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Companies that quietly support the infrastructure of the internet are under new political pressure. Tony Dejak/AP

The services that help form an unofficial backbone for the internet are facing pressure to stop working with certain sites tied to extremism — a sign of the growing tension between the demands to crack down on content linked to violence and the internet's tradition of openness.

The Counter Extremism Project, a non-profit that focuses in part on disrupting extremist recruitment online, says in letters to Cloudflare, WordPress parent Automattic and GoDaddy that the companies should stop providing services to sites associated with terrorist groups like ISIS and al-Qaeda in the Arabian Peninsula. Axios got an early look at the letters, which were sent this week.

Why it matters: These are three members of a club of companies that can, effectively, decide whether someone gets to host a website.

Cloudflare, for example, protects websites from cyberattacks and GoDaddy provides them with domain name registration. All three also decided to stop providing services to websites associated with white supremacist groups earlier this summer — which helped to trigger the Friday letters.

In a letter to Cloudflare CEO Matthew Prince, Mark Wallace, CEO of the Counter Extremism Project, cited Prince's email in which he said that they had stopped working with the neo-Nazi Daily Stormer because the people behind the site "are a**holes and I'd had enough."

Key quote: "Surely you would agree that the people behind internationally-sanctioned terrorist organizations such as ISIS are also 'a**holes,' and that the content on websites operated on their behalf are at least as 'vile,'" said Wallace, a former U.S. ambassador to the United Nations.

Yes, but: These issues have forced tech to re-evaluate its hardline commitment to openness. Some have wondered if that's happening too fast, and in hoc way.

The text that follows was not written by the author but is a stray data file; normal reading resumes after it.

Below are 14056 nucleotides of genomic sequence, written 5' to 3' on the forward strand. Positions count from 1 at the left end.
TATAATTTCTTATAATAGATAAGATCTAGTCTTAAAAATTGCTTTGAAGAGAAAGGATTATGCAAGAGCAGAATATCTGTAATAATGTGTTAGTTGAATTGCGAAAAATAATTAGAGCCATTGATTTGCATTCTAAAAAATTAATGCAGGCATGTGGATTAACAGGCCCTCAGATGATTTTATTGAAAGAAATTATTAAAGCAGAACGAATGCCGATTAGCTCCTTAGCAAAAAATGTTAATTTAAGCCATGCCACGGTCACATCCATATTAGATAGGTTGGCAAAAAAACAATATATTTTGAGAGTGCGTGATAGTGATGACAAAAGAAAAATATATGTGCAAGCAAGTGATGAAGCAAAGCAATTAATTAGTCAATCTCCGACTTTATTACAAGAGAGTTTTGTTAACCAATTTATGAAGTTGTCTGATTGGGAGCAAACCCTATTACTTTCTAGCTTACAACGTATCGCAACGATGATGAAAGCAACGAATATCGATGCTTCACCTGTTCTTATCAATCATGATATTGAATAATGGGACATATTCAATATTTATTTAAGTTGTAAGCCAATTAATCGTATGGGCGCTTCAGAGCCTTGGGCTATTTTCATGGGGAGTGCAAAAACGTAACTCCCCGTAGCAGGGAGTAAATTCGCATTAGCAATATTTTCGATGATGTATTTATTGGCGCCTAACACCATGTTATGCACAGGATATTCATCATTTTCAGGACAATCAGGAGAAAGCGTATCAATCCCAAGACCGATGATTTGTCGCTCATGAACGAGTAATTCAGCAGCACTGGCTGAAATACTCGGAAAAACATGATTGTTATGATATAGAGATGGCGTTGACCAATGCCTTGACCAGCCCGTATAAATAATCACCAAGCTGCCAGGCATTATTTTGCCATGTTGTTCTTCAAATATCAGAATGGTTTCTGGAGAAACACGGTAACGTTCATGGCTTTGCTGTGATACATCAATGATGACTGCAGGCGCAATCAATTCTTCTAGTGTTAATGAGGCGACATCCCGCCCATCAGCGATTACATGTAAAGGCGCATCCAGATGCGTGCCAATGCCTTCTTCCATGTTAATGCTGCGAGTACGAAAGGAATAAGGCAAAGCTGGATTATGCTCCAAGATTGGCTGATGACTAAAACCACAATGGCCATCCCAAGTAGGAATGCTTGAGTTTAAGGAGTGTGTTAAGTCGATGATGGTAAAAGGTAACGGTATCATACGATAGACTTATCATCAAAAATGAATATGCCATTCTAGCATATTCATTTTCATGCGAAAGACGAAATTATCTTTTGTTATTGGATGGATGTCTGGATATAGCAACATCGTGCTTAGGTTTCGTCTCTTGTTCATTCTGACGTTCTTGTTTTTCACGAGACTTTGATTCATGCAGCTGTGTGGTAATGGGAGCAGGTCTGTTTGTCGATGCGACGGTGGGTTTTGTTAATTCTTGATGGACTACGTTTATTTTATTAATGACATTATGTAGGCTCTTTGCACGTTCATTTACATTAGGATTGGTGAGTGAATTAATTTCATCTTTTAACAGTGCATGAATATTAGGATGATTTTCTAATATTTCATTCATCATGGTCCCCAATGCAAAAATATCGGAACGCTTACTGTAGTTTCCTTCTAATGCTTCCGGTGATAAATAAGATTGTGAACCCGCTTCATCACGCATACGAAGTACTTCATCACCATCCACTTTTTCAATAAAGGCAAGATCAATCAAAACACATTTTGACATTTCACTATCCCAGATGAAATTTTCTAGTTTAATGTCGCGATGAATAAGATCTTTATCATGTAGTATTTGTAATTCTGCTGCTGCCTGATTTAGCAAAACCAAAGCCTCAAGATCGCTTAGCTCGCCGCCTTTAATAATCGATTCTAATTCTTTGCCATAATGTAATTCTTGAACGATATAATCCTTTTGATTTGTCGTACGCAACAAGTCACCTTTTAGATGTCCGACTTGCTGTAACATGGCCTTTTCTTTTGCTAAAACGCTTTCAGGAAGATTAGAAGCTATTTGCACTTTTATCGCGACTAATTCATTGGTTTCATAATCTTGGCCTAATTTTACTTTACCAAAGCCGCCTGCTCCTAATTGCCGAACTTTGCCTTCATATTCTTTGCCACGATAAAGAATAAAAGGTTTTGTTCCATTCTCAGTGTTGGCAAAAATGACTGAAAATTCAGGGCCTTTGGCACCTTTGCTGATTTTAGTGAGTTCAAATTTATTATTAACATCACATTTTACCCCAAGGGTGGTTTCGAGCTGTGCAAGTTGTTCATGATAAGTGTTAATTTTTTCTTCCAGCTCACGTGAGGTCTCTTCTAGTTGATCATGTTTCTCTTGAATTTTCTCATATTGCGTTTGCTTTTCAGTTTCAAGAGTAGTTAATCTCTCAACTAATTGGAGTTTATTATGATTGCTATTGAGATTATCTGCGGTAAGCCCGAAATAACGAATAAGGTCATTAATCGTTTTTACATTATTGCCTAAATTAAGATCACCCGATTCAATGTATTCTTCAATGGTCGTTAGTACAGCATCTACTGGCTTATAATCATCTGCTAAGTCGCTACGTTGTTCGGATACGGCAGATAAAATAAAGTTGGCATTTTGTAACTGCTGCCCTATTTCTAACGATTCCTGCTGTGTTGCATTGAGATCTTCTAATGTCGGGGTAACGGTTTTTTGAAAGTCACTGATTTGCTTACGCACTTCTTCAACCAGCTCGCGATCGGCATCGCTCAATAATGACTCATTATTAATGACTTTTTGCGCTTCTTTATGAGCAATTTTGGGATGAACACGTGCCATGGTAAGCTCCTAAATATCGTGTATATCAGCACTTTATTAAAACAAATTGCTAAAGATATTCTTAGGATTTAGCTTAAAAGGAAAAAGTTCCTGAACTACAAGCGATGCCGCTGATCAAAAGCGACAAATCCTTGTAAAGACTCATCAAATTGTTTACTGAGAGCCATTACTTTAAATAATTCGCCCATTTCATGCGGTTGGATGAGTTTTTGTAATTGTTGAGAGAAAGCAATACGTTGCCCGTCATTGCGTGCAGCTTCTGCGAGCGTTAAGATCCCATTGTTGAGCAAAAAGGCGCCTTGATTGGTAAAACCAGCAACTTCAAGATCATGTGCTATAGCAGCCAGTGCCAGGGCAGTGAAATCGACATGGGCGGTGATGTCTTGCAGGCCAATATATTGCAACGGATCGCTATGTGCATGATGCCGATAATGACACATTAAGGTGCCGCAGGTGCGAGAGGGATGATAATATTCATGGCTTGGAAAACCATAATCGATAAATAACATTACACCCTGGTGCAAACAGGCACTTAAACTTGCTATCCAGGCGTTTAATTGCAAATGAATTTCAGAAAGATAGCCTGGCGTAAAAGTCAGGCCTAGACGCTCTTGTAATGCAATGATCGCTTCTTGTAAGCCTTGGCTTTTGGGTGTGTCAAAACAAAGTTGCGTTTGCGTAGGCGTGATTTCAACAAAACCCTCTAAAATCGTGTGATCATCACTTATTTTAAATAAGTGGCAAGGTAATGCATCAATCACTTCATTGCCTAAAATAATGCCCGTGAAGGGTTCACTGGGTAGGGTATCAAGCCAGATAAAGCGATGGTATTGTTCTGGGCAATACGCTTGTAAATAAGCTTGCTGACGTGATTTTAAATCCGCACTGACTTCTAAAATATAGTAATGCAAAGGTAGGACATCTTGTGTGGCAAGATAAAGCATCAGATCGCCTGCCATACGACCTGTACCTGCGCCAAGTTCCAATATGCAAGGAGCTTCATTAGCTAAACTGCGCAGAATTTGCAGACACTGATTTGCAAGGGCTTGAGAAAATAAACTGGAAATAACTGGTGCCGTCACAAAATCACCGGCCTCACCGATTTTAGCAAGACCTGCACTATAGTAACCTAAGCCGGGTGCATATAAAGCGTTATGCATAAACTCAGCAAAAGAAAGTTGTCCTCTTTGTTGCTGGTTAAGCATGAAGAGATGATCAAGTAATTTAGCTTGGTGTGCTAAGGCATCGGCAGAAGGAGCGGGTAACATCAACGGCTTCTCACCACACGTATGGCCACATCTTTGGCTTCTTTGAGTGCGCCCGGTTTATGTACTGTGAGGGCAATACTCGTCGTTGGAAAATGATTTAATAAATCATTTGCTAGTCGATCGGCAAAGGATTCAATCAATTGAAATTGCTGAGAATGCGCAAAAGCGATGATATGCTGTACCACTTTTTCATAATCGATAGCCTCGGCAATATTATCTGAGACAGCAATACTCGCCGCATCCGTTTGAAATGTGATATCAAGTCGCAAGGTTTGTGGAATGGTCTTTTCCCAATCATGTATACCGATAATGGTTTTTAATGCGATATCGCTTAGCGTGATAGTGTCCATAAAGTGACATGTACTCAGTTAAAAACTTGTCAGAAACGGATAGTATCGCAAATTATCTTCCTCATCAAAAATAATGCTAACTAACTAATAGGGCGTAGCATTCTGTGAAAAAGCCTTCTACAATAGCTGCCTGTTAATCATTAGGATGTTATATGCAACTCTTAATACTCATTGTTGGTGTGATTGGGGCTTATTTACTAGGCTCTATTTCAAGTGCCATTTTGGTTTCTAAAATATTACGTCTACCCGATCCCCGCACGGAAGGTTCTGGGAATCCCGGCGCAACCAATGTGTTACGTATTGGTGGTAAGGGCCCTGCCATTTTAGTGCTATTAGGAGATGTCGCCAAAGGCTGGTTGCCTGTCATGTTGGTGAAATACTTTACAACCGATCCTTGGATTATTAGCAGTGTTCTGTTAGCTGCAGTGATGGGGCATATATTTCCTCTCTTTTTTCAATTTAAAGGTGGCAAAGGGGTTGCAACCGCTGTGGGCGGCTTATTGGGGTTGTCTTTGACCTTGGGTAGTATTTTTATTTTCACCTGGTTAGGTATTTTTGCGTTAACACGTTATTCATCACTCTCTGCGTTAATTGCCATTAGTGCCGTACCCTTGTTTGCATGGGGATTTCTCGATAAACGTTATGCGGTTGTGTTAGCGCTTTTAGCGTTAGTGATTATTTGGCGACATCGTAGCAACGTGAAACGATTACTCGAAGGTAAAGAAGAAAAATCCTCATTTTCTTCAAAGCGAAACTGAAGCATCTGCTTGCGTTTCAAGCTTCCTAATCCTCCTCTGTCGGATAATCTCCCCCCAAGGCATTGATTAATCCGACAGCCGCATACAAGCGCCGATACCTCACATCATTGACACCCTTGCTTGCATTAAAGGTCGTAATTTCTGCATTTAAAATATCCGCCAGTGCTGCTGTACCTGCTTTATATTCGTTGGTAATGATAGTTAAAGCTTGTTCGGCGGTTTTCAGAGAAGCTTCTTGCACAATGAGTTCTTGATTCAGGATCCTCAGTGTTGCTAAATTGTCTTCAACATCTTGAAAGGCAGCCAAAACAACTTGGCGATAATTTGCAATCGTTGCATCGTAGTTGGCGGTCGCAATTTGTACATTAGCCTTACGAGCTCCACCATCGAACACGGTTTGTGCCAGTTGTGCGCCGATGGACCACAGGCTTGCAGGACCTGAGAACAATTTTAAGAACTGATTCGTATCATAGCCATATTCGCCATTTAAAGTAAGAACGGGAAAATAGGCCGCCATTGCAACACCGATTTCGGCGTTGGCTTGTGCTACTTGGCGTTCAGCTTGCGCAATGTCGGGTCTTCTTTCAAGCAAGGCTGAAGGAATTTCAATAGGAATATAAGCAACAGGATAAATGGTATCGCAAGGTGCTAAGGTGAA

• "All fair-minded people must stand against the hateful violence and aggression that seems to be growing across our country," wrote the liberal Electronic Frontier Foundation in August. "But we must also recognize that on the Internet, any tactic used now to silence neo-Nazis will soon be used against others, including people whose opinions we agree with."
  • Wallace said in a letter to GoDaddy that the organization hopes that cutting off the Daily Stormer "is a first step that will lead to the adoption of policies that put an end to ad-hoc and reactionary removal of content and services, clearly define what material and partners are acceptable to GoDaddy, and allow for the quick removal of objectionable extremist content in a manner that is reasonable, consistent, transparent, and fair."

Be smart: This will keep coming up for the companies that form the silent infrastructure for the Internet, at least until there's some sort of consensus on how to address issues like this.

Go deeper

Updated 4 hours ago - World

Up to 17 U.S. missionaries kidnapped in Haiti

Haitian soldiers guard the public prosecutor's office in Port-au-Prince this month. Photo: Richard Pierrin/AFP via Getty Images

Children were among up to 17 American Christian missionaries and their relatives kidnapped by a gang in Haiti on Saturday, the New York Times first reported.

The latest: Haitian police inspector Frantz Champagne identified the 400 Mawozo gang as the group responsible, in a statement to AP.

Hollywood union reaches deal with studios to avert strike

Photo: AaronP/Bauer-Griffin/GC Images

A Hollywood workers' union reached a tentative deal with studios, networks and streamers that will guarantee better working conditions, meal breaks and increased wages for low-paid workers, the International Alliance of Theatrical Stage Employees (IATSE) announced Saturday night.

Why it matters: The deal, which still needs to be ratified by IATSE members, will avert a nationwide strike by film and television workers that was set to start Monday. It would have been the first strike in the union's 128-year history.

Bill Clinton released from hospital following treatment for non-COVID infection

Photo: Tasos Katopodis/Getty Images/Bloomberg via Getty Images

Former President Bill Clinton was discharged from the University of California, Irvine Medical Center on Sunday, nearly a week after he was admitted for a non-COVID-related infection, according to his spokesperson Angel Ureña.

What they're saying: "His fever and white blood cell count are normalized and he will return home to New York to finish his course of antibiotics," wrote Dr. Alpesh Amin, who has been overseeing the team of doctors treating Clinton. "On behalf of everyone at UC Irvine Medical Center, we were honored to have treated him and will continue to monitor his progress."

Worth noting: Clinton had a urinary tract infection that spread to his bloodstream, per CNN.

  • The California-based medical team had been administering IV antibiotics and fluids, and was in constant communication with Clinton's New York team, including his cardiologist, according to the former president's physicians.
  • President Biden spoke by phone with Clinton on Friday to see how he was doing, and the catch-up included a discussion of recent politics.